Punishing those on variable rates for losses on tracker mortgages is wrong

Punishing those on variable rates for losses on tracker mortgages is wrong

Those on variable rates shouldn't have to pay for the savings those on tracker mortgages are making

Homeowners with tracker mortgages would have had a small smile on their face yesterday afternoon when the European Central Bank announced plans to cut its interest rate to a record low of 0.15%.

The sixth rate reduction in the last two-and-a-half years, it is expected that somewhere between 375,000 and 400,000 people will benefit through cheaper repayments each month.

While the savings only equate to around €6 each month for every €100,000 borrowed, they are still to be welcome and now mean that those on tracker mortgages are saving thousands of euro per year from what they were paying in the autumn of 2011.

If we look back as far as the boom then the savings are even greater with ECB rates having fallen from 4.5% to 0.15% since 2008.

Worryingly for other homeowners though, it appears that those on standard variable rates are set to pay for the savings of others yet again.

Reports this morning suggest that banks here will increase their variable rates in the coming weeks and months to compensate for the losses they are making on tracker mortgages.

This is plain wrong and will only widen the gap in an already two-tier system. The average mortgage holder is now paying around 4% per year more on a variable rate than they would be if they had a tracker.

Following yesterday’s decision of the ECB, it means that a borrower with a mortgage balance of €200,000 over 20 years on a tracker rate of ECB + 1% will now have a monthly repayment of €932. By contrast a variable rate customer who owes the same amount also over 20 years, and who is typically paying 4.5% interest, will still have a monthly repayment of €1,255. This is a staggering €323 a month more than the person with the tracker mortgage. If the difference was maintained over the remaining lifetime of the mortgage it would amount to a massive €77,492 in additional interest and that’s before any potential increase.

It is to be expected that variable rates will always be higher in the current environment but to continue to increase them when the cost to the bank of servicing them is falling is wrong.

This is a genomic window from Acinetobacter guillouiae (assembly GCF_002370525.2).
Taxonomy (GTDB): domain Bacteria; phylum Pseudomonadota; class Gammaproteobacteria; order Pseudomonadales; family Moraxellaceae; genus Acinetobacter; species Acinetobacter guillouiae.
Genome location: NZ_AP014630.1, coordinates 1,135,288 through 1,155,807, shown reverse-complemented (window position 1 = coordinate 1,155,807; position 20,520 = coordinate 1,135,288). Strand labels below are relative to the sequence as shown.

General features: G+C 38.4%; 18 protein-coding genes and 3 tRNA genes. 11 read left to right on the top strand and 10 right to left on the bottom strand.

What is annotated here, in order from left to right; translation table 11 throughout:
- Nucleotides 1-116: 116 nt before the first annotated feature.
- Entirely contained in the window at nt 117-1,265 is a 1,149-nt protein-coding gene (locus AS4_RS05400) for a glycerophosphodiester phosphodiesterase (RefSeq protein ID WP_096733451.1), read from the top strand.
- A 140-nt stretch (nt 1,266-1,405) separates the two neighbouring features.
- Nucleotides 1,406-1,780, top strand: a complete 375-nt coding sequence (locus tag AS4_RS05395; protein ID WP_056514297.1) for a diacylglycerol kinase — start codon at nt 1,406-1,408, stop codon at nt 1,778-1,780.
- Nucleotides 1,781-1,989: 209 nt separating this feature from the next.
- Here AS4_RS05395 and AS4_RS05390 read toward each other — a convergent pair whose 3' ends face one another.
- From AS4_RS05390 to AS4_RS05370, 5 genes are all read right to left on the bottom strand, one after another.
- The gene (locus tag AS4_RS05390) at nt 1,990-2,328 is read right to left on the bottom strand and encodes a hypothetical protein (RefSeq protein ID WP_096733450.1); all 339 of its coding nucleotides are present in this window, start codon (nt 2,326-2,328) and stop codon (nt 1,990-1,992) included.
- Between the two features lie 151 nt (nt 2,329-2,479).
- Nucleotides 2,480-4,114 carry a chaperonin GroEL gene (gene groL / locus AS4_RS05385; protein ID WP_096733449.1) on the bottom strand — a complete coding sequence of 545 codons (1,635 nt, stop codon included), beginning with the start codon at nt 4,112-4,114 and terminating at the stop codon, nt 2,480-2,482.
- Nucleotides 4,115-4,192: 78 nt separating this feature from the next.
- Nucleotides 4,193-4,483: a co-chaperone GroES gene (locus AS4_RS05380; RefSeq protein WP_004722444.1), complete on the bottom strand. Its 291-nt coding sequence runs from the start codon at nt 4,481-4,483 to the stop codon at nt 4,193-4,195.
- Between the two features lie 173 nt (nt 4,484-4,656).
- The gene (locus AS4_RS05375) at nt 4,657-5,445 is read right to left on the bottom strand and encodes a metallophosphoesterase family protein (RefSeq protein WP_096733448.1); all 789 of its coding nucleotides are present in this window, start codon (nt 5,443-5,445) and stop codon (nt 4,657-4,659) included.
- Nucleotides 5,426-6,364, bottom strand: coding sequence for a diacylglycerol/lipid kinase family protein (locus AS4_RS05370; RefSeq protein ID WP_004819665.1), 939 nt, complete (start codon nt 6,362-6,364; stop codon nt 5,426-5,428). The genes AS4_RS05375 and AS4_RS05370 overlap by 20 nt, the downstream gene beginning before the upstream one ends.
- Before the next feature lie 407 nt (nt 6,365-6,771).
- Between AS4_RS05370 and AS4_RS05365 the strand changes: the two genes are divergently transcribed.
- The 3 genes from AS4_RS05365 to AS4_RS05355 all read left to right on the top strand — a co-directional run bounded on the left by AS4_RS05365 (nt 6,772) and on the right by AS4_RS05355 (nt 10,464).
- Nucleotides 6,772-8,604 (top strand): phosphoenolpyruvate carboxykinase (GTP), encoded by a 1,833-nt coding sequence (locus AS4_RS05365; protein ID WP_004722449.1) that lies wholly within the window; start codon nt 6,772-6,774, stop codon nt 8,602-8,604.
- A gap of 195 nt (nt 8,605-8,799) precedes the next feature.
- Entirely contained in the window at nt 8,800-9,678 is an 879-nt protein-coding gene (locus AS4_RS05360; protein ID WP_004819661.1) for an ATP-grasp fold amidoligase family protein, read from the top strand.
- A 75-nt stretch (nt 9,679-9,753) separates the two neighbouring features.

Yes, banks have to balance their books but it is unfair to punish others for what is essentially their mistake in handing out so many trackers.

The whole idea of the ECB rate cut is to stimulate the economy and get people spending. A large portion of the population will only be crippled by bigger bills if this morning’s reports turn out to be fact.

Surely the time has arrived for the ECB, the Central Bank or, indeed, the government to step in to ensure this doesn’t happen.

The lack of competition in the market at present means that people are already bereft of options. The news on mortgage arrears was positive this week, with a slight fall of those in serious arrears. It’s still a major problem though and while it may be slowly improving, an increase in rates may only push more and more over the edge.

Enough is enough surely.

There are 9 comments for this article
  1. christine fogarty at 6:40 pm

    People who got trackers should not have to compensate for bank losses . I’m glad for those that were lucky enough to get one. Neither should those on variable mortgages – the banks should take the hit – not the mortgage holders nor the Irish public. Stop fighting amongst ourselves and let the banks pay

  2. Kevin Wateford at 11:44 am

    Its a joke nothing is being done for people on variable rates ECB(1.15%) – (AIB)4.3% = 3.15%
    200000 Euro = 323.00Euro per month difference as a person commented why cant morgage holders on variable get A PIECE OF THE PIE i.e reduce variable rate to 2.15% or 2.5%, remember we paid twice to three times the actual value of the property in the first place plus our properties are in negative equity and still the banks & the goverment just TAKE THE PISS and TAKE TAKE TAKE when they have an oppourtunity ITS A COMPLETE JOKE NO FINANICAL EQUILTY IN THIS COUNTRY.